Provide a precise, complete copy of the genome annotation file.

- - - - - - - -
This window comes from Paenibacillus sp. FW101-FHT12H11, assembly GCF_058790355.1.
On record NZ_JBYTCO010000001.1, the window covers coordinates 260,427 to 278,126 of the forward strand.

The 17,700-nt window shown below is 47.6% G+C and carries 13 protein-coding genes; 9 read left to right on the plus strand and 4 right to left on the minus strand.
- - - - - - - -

This window comes from Paenibacillus sp. FW101-FHT12H11, assembly GCF_058790355.1.
On record NZ_JBYTCO010000001.1, the window covers coordinates 260,427 to 278,126 of the forward strand.

The 17,700-nt window shown below is 47.6% G+C and carries 13 protein-coding genes; 9 read left to right on the plus strand and 4 right to left on the minus strand.